For those who are not familiar with this instrument, it is best
described simply as a self-playing piano. The notes to be played
are represented by tiny perforations on interchangeable rolls of
paper, while the player mechanism is powered entirely by suction,
generated by the operation of two foot pedals.
The operator, or 'pianolist', achieves dynamic shading of the music
by varying the degree of pressure applied to the foot pedals. In
addition, a set of hand-operated levers mounted just below the front
of the keyboard provide accentuation, tempo control, activation
of the sustain and soft pedals and selection of play and rewind
modes. In the hands of an accomplished operator, a convincingly
lifelike musical performance is achievable.
The player piano enjoyed its peak of popularity between 1900 and
1930, after which time the wireless, which was significantly cheaper
and more versatile, became the main source of home entertainment.
As the vast majority of player pianos are now at least seventy years
old and many are sadly dilapidated, enthusiasts all over the world
are devoting much time and effort to the restoration of these remarkable
The paper music rolls are still available in abundance, both old
and new and almost all musical tastes are catered for. During the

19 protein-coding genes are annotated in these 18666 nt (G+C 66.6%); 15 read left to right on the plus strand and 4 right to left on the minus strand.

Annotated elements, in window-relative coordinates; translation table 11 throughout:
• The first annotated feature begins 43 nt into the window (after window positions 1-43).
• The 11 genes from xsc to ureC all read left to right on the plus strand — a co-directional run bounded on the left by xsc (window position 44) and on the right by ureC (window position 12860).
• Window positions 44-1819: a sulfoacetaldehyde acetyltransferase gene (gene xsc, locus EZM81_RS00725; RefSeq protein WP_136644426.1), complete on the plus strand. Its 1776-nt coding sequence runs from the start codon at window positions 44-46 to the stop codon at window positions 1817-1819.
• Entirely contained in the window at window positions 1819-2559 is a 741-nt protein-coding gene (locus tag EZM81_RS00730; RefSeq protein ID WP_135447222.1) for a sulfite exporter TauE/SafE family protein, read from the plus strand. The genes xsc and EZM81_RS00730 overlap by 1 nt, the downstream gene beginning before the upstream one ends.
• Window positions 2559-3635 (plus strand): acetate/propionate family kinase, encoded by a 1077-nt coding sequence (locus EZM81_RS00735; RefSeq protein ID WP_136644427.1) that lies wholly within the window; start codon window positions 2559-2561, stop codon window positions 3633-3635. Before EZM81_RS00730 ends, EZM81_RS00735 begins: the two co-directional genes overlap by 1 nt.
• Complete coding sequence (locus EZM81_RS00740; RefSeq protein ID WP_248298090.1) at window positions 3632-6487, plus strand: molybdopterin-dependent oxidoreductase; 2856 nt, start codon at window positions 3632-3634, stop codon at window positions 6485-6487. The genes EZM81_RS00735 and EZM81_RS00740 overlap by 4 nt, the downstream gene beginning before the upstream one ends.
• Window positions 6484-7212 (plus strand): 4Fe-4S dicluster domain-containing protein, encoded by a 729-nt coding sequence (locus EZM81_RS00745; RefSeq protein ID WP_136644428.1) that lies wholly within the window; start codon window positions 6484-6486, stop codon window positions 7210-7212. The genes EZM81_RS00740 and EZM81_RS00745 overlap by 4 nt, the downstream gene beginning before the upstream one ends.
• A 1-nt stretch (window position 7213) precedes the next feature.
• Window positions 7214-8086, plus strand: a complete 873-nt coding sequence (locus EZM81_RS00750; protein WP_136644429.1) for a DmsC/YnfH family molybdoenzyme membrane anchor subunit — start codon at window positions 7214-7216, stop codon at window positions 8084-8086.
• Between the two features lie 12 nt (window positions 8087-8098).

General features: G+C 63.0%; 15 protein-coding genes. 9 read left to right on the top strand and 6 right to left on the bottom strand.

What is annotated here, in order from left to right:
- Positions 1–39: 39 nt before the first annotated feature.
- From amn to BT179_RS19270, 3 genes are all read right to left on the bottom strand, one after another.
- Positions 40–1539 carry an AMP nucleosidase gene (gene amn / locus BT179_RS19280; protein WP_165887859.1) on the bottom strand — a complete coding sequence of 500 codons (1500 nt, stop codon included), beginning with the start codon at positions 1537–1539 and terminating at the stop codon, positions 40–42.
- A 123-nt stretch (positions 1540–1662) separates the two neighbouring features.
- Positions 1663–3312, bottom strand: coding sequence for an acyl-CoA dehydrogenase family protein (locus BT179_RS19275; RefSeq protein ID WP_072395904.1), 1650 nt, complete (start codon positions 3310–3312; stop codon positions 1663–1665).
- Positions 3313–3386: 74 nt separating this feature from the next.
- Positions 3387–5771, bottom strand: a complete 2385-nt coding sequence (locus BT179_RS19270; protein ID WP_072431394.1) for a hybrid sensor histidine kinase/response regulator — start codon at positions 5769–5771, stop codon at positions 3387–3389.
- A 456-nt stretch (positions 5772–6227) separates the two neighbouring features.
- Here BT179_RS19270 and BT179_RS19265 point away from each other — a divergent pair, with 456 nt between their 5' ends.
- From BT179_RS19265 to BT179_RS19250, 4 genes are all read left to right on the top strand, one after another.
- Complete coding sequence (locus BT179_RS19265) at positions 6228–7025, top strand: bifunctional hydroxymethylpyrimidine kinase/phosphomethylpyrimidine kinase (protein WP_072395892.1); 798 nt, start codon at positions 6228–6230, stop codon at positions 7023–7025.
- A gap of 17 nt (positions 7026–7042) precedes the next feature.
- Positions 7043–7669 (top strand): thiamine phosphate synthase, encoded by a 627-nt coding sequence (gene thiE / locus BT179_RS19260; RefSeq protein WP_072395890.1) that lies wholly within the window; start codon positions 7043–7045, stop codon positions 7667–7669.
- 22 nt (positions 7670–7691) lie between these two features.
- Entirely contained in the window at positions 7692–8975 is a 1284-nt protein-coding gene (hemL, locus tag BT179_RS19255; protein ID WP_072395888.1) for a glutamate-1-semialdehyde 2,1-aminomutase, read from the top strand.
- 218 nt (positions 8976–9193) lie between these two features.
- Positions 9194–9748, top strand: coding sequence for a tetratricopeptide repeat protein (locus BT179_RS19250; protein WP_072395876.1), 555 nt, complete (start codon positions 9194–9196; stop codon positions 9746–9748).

first three decades of the twentieth century, a substantial number
of famous pianists committed their performances to music roll, by
means of special recording pianos. The rolls recorded by George
Gershwin for example are still popular today and although original
examples are now scarce, specialists meet the demand from collectors
by producing excellent new copies.
A player piano can of course be played by hand in the normal way,
as the piano action and keyboard are entirely conventional. In fact,
it is usually possible to play the keyboard while the roll mechanism
is in operation, should any additional notes or harmonies be desired!
The term 'Pianola' was originally a trademark, first used by the
Aeolian Company just over a hundred years ago, but in more recent
times has become a generic reference to the self-playing piano.